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    ABSTRACT: Series: Cross-Cultural Advancements in Positive Psychology, Vol. 8 ▶ Discusses a neglected aspect in psychotherapy research: cultural diversity ▶ Presents and examines many therapies and interventions in a variety of settings ▶ Approaches the topic from biological, psychological, and social perspectives This volume deals with strategies aimed at increasing psychological well-being in both clinical and non-clinical settings, with a special focus on the impact of cross-cultural influences on these processes. Consisting of two parts, the book first examines clinical interventions for increasing well-being and positive functioning in adult populations. It looks at cultural differences in the experience of psychological well-being, presents an analysis of the concept of psychological well-being and discusses various interventions, including Well-Being Therapy and Cognitive Behavioral Therapy. Other concepts discussed are post-traumatic growth, wisdom and motivation. The second part of the book deals with psychological interventions in childhood and adolescence and has a strong emphasis on educational settings. It provides an overview of the main evidence-based psychotherapies for affective disorders in youths, and looks at the importance and impact of positive education, resilience, and hope. The book presents models for intervention and discusses several therapies in detail. Order online at ▶ or for the Americas call (toll free) 1-800-SPRINGER ▶ or email us at: ▶ For outside the Americas call +49 (0) 6221-345-4301 ▶ or email us at: The first € price and the £ and $ price are net prices, subject to local VAT. Prices indicated with * include VAT for books; the €(D) includes 7% for Germany, the €(A) includes 10% for Austria. Prices indicated with ** include VAT for electronic products; 19% for Germany, 20% for Austria. All prices exclusive of carriage charges. Prices and other details are subject to change without notice. All errors and omissions excepted.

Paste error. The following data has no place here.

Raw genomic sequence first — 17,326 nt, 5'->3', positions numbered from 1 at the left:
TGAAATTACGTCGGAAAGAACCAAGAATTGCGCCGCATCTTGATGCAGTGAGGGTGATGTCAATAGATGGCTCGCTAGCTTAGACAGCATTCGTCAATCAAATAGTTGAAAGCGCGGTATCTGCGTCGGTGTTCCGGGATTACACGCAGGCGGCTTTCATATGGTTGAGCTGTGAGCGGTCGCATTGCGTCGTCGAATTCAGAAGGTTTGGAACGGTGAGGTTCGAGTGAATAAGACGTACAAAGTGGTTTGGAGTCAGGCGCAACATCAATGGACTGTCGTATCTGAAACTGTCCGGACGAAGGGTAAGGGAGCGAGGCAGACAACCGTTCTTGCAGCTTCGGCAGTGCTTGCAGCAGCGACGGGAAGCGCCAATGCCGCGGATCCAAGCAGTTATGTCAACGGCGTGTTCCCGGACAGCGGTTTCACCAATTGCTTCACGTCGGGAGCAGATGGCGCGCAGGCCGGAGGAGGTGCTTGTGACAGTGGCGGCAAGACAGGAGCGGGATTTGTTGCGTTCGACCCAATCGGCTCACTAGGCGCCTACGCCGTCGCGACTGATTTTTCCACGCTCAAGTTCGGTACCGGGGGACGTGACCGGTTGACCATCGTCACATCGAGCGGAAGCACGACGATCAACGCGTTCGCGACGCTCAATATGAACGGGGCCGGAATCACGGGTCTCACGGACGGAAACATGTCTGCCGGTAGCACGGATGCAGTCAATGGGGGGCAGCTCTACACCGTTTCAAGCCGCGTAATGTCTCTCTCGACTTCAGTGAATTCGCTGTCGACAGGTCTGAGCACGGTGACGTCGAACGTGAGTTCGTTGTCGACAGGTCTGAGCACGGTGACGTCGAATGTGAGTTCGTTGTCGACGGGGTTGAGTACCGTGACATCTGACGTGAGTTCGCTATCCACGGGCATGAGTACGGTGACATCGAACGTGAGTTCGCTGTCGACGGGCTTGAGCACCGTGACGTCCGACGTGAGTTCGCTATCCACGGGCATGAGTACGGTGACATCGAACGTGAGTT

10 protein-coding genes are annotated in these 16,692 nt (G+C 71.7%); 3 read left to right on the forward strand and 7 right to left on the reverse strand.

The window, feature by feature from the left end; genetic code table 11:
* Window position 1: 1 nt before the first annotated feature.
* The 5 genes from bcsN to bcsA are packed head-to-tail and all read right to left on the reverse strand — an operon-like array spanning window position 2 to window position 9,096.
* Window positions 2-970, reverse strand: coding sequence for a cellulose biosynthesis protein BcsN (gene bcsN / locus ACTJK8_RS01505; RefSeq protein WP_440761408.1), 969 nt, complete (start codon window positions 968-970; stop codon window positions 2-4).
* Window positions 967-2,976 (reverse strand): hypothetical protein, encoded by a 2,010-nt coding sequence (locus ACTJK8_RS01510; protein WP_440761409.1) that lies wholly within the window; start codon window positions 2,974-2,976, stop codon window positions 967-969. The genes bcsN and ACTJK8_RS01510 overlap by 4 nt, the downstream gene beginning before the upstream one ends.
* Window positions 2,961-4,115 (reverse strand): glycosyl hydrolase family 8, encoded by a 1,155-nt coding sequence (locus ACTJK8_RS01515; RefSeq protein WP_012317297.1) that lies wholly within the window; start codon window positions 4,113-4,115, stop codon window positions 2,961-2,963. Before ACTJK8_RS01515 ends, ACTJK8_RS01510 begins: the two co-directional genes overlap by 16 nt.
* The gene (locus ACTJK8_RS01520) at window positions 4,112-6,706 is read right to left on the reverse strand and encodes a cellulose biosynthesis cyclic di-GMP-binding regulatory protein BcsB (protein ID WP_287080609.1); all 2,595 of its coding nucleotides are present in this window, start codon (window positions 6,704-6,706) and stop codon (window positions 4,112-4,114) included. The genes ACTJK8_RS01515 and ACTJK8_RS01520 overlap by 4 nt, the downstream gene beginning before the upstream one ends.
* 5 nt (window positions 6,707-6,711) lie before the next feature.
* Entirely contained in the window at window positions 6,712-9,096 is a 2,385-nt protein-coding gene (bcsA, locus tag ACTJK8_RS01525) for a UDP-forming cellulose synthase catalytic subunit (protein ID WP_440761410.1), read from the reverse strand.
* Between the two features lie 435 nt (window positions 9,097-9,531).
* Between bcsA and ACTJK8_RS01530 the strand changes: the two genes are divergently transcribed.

03/2014; Springer.